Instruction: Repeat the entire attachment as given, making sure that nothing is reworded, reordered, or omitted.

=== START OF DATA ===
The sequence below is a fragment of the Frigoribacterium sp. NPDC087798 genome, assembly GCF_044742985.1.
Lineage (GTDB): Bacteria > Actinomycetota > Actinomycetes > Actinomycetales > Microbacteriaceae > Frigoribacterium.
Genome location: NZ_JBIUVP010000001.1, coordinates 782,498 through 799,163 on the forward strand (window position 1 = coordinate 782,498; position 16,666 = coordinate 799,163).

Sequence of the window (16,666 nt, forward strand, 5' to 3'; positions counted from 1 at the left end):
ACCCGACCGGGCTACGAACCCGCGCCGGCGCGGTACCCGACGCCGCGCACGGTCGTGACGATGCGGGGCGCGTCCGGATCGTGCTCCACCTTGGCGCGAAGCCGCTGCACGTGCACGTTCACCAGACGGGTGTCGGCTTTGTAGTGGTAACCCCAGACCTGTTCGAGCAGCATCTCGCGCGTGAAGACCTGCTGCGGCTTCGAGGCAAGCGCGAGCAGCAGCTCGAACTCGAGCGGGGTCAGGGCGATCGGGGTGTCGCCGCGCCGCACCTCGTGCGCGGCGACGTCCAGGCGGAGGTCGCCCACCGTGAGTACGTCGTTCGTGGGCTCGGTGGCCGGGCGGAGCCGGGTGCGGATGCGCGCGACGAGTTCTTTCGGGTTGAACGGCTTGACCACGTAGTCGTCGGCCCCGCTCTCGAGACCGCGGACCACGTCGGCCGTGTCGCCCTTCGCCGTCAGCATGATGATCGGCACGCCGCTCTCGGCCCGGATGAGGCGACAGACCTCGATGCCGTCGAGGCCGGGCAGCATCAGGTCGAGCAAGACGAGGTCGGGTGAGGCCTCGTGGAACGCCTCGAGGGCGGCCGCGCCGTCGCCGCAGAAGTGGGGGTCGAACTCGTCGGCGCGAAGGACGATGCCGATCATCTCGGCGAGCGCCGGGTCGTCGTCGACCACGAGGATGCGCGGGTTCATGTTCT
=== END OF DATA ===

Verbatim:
The sequence below is a fragment of the Frigoribacterium sp. NPDC087798 genome, assembly GCF_044742985.1.
Lineage (GTDB): Bacteria > Actinomycetota > Actinomycetes > Actinomycetales > Microbacteriaceae > Frigoribacterium.
Genome location: NZ_JBIUVP010000001.1, coordinates 782,498 through 799,163 on the forward strand (window position 1 = coordinate 782,498; position 16,666 = coordinate 799,163).

Sequence of the window (16,666 nt, forward strand, 5' to 3'; positions counted from 1 at the left end):
ACCCGACCGGGCTACGAACCCGCGCCGGCGCGGTACCCGACGCCGCGCACGGTCGTGACGATGCGGGGCGCGTCCGGATCGTGCTCCACCTTGGCGCGAAGCCGCTGCACGTGCACGTTCACCAGACGGGTGTCGGCTTTGTAGTGGTAACCCCAGACCTGTTCGAGCAGCATCTCGCGCGTGAAGACCTGCTGCGGCTTCGAGGCAAGCGCGAGCAGCAGCTCGAACTCGAGCGGGGTCAGGGCGATCGGGGTGTCGCCGCGCCGCACCTCGTGCGCGGCGACGTCCAGGCGGAGGTCGCCCACCGTGAGTACGTCGTTCGTGGGCTCGGTGGCCGGGCGGAGCCGGGTGCGGATGCGCGCGACGAGTTCTTTCGGGTTGAACGGCTTGACCACGTAGTCGTCGGCCCCGCTCTCGAGACCGCGGACCACGTCGGCCGTGTCGCCCTTCGCCGTCAGCATGATGATCGGCACGCCGCTCTCGGCCCGGATGAGGCGACAGACCTCGATGCCGTCGAGGCCGGGCAGCATCAGGTCGAGCAAGACGAGGTCGGGTGAGGCCTCGTGGAACGCCTCGAGGGCGGCCGCGCCGTCGCCGCAGAAGTGGGGGTCGAACTCGTCGGCGCGAAGGACGATGCCGATCATCTCGGCGAGCGCCGGGTCGTCGTCGACCACGAGGATGCGCGGGTTCATGTTCT